Lives of the fellows

James Kingston (Sir) Fowler

b.11 March 1852 d.3 July 1934
KCMG KCVO MB Cantab(1879) BA(1880) MA MD Hon DSc Sheff MRCS FRCP(1886)

Kingston Fowler was born at Woburn, the fifth son of James Fowler and his wife Frances, daughter of Henry Sargeant of Bedford. He went to King’s College, London, for his initial medical training, winning a Warneford resident scholarship in 1871. After qualifying in 1874, he remained at the Hospital for two years as a house physician, and then obtained the same appointment at Addenbrooke’s Hospital. He took advantage of his residence at Cambridge to enter Caius College as an undergraduate, and graduated as M.B. in 1879 and B.A. in 1880. A brief appointment as pathologist at the Westminster Hospital followed, in 1880, before he was elected to the staff of the Middlesex Hospital as assistant physician. In 1891 he became physician and in 1899 joint lecturer on the practice of medicine—offices which he held until his election as consulting physician and emeritus lecturer in 1913. In 1880 Fowler began a similar association with the Brompton Hospital, and he later joined the staff of the King Edward VII Sanatorium, Midhurst. Diseases of the chest were perhaps his chief clinical interest and formed the main subject of his writings. After editing a successful Dictionary of Practical Medicine in 1890, he published in 1898, with R. Godlee, Diseases of the Lungs, which demonstrated the interdependence of the physician and surgeon in this sphere, and in 1921 a monograph entitled Pulmonary Tuberculosis.

Fowler was also keenly interested in medical education. As a member of the Senate of London University who was to become dean of the faculty of medicine, he played a leading part in the reorganisation of 1900. He himself examined in medicine for Cambridge University and the Conjoint Board and served as Censor at the Royal College of Physicians. His activities in the educational field embraced the Colonies: he was one of the first members of the Colonial Advisory Medical Committee and chairman of the Colonial Medical Appointments Board. He was also a trustee and honorary secretary of the Beit memorial fellowship and chairman of the Yellow Fever Commission for West Africa. During the War of 1914-1918 he served with the 3rd London Territorial General Hospital as consulting physician, with the rank of colonel, at the Rouen base and in the Queen Alexandra Military Hospital, Millbank.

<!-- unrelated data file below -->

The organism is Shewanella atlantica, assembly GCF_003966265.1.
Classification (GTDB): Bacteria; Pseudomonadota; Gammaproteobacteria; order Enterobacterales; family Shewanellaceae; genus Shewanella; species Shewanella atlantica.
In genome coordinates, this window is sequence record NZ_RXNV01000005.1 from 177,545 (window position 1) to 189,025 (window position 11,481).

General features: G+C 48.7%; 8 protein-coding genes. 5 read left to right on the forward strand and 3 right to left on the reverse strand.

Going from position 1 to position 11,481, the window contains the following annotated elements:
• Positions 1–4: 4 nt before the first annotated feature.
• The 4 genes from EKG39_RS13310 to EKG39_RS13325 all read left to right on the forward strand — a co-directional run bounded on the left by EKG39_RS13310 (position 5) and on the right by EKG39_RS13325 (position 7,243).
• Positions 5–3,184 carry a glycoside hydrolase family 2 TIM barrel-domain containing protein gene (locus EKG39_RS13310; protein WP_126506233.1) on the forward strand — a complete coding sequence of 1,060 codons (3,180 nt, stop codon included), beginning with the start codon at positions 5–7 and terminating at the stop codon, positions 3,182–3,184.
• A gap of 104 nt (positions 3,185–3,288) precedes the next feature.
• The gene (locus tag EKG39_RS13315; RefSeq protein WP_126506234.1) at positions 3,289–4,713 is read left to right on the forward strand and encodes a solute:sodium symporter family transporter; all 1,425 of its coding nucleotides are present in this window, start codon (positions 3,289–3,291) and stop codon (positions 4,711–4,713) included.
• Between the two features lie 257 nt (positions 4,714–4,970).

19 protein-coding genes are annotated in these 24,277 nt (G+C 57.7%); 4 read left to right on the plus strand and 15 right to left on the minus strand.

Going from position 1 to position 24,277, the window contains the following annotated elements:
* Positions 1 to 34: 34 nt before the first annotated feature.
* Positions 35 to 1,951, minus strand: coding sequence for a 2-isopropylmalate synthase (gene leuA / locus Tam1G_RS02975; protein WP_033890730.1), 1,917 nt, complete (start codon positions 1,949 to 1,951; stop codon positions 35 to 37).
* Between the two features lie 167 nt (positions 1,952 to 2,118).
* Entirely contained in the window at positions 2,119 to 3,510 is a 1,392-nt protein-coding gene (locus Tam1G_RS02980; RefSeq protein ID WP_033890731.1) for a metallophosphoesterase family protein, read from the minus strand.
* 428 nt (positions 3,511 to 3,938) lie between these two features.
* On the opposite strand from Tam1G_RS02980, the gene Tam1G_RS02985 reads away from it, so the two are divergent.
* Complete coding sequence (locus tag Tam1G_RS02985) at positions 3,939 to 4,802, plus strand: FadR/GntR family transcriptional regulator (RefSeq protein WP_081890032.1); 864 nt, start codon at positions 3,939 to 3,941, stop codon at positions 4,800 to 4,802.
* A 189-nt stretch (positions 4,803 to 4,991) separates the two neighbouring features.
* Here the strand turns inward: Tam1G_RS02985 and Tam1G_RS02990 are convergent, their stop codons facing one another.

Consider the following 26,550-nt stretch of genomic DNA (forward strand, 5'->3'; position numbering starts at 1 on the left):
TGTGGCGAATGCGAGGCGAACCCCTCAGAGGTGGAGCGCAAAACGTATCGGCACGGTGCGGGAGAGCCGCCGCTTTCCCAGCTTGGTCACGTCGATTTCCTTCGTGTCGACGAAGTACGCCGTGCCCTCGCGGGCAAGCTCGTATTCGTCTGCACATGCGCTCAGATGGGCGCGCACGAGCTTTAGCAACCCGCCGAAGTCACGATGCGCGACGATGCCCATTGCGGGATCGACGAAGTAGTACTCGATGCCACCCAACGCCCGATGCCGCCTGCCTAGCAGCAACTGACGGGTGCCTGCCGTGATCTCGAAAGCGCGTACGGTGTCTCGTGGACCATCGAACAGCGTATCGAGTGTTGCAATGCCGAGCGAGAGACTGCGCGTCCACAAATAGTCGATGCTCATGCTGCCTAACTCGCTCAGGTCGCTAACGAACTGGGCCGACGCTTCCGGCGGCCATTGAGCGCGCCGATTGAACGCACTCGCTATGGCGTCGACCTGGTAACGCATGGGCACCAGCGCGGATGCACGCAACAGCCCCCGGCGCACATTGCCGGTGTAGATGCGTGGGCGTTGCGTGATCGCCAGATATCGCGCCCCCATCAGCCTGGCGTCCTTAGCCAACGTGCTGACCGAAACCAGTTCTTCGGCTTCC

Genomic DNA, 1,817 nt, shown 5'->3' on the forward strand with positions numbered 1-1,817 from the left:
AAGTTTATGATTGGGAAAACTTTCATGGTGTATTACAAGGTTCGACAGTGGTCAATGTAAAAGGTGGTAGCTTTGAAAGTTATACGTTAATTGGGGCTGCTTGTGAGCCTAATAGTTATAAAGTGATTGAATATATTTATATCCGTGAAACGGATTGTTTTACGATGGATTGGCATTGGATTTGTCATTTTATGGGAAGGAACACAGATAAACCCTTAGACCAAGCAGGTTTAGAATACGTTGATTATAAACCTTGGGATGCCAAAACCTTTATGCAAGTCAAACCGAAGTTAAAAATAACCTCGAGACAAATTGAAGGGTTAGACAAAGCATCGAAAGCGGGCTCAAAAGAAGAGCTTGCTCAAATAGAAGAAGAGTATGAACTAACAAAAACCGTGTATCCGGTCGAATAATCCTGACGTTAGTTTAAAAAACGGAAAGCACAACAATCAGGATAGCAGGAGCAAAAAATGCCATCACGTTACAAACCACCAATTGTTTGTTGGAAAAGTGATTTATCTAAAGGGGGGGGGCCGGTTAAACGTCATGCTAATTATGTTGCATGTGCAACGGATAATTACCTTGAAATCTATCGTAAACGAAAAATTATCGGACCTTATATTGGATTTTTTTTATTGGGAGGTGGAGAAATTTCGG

Fowler was an able, well-equipped teacher. Elegant and distinguished in appearance, he had a wide circle of friends in all walks of life. One of these, Lord Montagu of Beaulieu, persuaded him to write A History of Beaulieu Abbey in 1911. As warden of the Abbey, he spent part of his retirement in his official residence. His zeal as an antiquary was further shown by the publication of Hayles and Beaulieu in 1928. His other interests included falconry and the Beefsteak Club, of which he was one of two medical members. He died, unmarried, at Beaulieu.

G H Brown

[Lancet, 1934; B.M.J., 1934; Lyle, 148; D.N.B., 1931-40, 292; Biog.Hist.of Caius College, ii, 423]

(Volume IV, page 313)

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